Thousands of Syrian fighters supported by a small U.S. special operations team launched a major offensive last week to drive Islamic State from the “Manbij pocket”, further east near the Turkish border, which Islamic State has used as a logistics hub.
The U.S.-backed fighters continued to make rapid advances in an offensive against ISIS-held areas in Aleppo province, beginning with the Manbij area where they continued to seize more territory, according to Kurdish sources and the monitor.
The offensive is the second big assault on the self-proclaimed caliphate in recent days after Iraqi forces attempted to storm Falluja in central Iraq.
That thrust, supported by U.S. special forces, aims to deny Islamic State any access to the Turkish frontier, which is crucial for supplies of arms and food.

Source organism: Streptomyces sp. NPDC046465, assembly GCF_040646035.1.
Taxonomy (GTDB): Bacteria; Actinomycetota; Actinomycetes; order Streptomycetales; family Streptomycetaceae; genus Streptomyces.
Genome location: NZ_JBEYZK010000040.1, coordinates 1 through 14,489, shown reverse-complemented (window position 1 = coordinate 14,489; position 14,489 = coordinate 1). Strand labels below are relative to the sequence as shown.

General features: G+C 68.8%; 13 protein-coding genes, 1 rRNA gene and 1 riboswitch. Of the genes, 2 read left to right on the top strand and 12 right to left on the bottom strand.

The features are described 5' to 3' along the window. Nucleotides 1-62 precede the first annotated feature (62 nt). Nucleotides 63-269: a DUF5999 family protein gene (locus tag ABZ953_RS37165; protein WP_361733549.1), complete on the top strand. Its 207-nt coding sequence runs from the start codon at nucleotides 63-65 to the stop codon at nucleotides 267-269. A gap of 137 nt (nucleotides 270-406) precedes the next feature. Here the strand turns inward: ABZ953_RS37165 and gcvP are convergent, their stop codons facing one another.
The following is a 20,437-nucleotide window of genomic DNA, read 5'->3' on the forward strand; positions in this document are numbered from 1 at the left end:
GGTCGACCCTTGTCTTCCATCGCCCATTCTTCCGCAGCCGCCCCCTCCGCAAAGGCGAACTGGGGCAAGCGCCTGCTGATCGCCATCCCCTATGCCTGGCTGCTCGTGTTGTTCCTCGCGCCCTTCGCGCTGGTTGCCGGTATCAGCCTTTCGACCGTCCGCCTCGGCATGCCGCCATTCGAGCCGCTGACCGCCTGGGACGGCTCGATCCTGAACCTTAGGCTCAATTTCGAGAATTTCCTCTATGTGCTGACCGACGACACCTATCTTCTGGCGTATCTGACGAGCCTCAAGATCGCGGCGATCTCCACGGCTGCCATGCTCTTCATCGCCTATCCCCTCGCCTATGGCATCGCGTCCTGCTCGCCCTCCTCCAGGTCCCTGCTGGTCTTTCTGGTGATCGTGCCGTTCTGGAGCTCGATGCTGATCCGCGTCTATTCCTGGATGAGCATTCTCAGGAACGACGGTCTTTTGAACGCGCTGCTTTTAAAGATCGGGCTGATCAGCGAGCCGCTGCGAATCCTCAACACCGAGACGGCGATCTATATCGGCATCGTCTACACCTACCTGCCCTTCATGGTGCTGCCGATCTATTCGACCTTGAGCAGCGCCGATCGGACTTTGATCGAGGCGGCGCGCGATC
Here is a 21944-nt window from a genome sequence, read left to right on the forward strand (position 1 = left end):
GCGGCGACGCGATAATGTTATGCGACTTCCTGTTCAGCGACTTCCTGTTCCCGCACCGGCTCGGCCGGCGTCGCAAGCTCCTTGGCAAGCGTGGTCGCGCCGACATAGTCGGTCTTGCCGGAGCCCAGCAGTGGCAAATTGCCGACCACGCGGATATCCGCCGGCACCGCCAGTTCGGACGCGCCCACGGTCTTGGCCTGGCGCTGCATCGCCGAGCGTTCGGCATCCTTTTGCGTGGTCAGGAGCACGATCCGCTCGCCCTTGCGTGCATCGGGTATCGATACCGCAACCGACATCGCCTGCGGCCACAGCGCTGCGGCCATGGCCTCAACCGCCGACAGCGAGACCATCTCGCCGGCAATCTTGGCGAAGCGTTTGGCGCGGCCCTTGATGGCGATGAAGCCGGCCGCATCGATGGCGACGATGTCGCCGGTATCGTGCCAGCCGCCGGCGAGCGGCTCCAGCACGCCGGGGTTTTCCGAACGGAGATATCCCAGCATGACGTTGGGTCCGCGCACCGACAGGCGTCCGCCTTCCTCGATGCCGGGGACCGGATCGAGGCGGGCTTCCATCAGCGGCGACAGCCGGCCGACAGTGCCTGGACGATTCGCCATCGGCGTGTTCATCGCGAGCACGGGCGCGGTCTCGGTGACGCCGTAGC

The Observatory said that these forces were able to reach nearly 5 to 6 km from Manbij town, further tightening the noose around the militants by cutting the town’s main supply routes with Raqqa and laying siege to their fighters dug in the city.
“We made big progress and we are trying to ensure the safety of civilians before we begin our assault on the town,” Sharfan Darweesh, a spokesman for the Military Council for Manbij, a tribal group affiliated with the U.S. backed Syria Democratic Forces (SDF) was quoted as saying.
Turkish President Tayyip Erdogan said on Thursday the U.S.-backed offensive was largely being carried out by Arab rather than Kurdish fighters, in a sign of tacit approval for the operation.
The Syria Democratic Forces alliance includes the Kurdish YPG militia, which Turkey views as a terrorist organization and an extension of the Kurdistan Workers Party militant group, which has waged a three-decade insurgency for Kurdish autonomy in Turkey’s southeast.